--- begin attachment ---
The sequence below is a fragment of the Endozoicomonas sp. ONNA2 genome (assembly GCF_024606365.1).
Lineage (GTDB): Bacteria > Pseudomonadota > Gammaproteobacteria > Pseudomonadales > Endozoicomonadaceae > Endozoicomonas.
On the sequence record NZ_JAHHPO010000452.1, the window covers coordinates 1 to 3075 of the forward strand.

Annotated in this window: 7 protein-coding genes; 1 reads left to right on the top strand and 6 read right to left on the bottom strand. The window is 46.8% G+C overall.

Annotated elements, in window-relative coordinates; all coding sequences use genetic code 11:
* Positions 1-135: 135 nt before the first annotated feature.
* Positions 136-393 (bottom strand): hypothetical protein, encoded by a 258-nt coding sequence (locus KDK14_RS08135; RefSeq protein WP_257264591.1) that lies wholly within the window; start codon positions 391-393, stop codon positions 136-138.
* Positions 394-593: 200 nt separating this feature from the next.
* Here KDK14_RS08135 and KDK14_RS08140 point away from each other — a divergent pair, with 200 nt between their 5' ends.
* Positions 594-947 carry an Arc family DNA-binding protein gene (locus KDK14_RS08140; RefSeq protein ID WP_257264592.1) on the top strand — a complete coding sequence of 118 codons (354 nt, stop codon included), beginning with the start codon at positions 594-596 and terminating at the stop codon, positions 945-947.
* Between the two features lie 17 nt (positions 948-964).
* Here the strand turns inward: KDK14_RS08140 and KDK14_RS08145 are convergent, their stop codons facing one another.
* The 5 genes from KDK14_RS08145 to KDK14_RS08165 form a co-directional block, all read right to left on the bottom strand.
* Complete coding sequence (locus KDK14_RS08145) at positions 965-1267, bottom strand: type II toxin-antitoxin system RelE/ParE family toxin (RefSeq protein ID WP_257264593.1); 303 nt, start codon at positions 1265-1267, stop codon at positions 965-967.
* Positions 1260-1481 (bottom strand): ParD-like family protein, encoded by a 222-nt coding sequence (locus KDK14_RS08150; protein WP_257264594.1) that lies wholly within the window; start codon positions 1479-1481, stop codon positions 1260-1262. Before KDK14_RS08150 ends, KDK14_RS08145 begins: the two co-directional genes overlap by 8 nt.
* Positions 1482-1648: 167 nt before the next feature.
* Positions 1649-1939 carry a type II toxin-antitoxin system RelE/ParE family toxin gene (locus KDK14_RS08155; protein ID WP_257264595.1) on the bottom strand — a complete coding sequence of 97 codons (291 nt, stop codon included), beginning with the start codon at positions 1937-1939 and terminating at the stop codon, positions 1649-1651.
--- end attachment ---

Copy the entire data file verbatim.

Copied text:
The sequence below is a fragment of the Endozoicomonas sp. ONNA2 genome (assembly GCF_024606365.1).
Lineage (GTDB): Bacteria > Pseudomonadota > Gammaproteobacteria > Pseudomonadales > Endozoicomonadaceae > Endozoicomonas.
On the sequence record NZ_JAHHPO010000452.1, the window covers coordinates 1 to 3075 of the forward strand.

Annotated in this window: 7 protein-coding genes; 1 reads left to right on the top strand and 6 read right to left on the bottom strand. The window is 46.8% G+C overall.

Annotated elements, in window-relative coordinates; all coding sequences use genetic code 11:
* Positions 1-135: 135 nt before the first annotated feature.
* Positions 136-393 (bottom strand): hypothetical protein, encoded by a 258-nt coding sequence (locus KDK14_RS08135; RefSeq protein WP_257264591.1) that lies wholly within the window; start codon positions 391-393, stop codon positions 136-138.
* Positions 394-593: 200 nt separating this feature from the next.
* Here KDK14_RS08135 and KDK14_RS08140 point away from each other — a divergent pair, with 200 nt between their 5' ends.
* Positions 594-947 carry an Arc family DNA-binding protein gene (locus KDK14_RS08140; RefSeq protein ID WP_257264592.1) on the top strand — a complete coding sequence of 118 codons (354 nt, stop codon included), beginning with the start codon at positions 594-596 and terminating at the stop codon, positions 945-947.
* Between the two features lie 17 nt (positions 948-964).
* Here the strand turns inward: KDK14_RS08140 and KDK14_RS08145 are convergent, their stop codons facing one another.
* The 5 genes from KDK14_RS08145 to KDK14_RS08165 form a co-directional block, all read right to left on the bottom strand.
* Complete coding sequence (locus KDK14_RS08145) at positions 965-1267, bottom strand: type II toxin-antitoxin system RelE/ParE family toxin (RefSeq protein ID WP_257264593.1); 303 nt, start codon at positions 1265-1267, stop codon at positions 965-967.
* Positions 1260-1481 (bottom strand): ParD-like family protein, encoded by a 222-nt coding sequence (locus KDK14_RS08150; protein WP_257264594.1) that lies wholly within the window; start codon positions 1479-1481, stop codon positions 1260-1262. Before KDK14_RS08150 ends, KDK14_RS08145 begins: the two co-directional genes overlap by 8 nt.
* Positions 1482-1648: 167 nt before the next feature.
* Positions 1649-1939 carry a type II toxin-antitoxin system RelE/ParE family toxin gene (locus KDK14_RS08155; protein ID WP_257264595.1) on the bottom strand — a complete coding sequence of 97 codons (291 nt, stop codon included), beginning with the start codon at positions 1937-1939 and terminating at the stop codon, positions 1649-1651.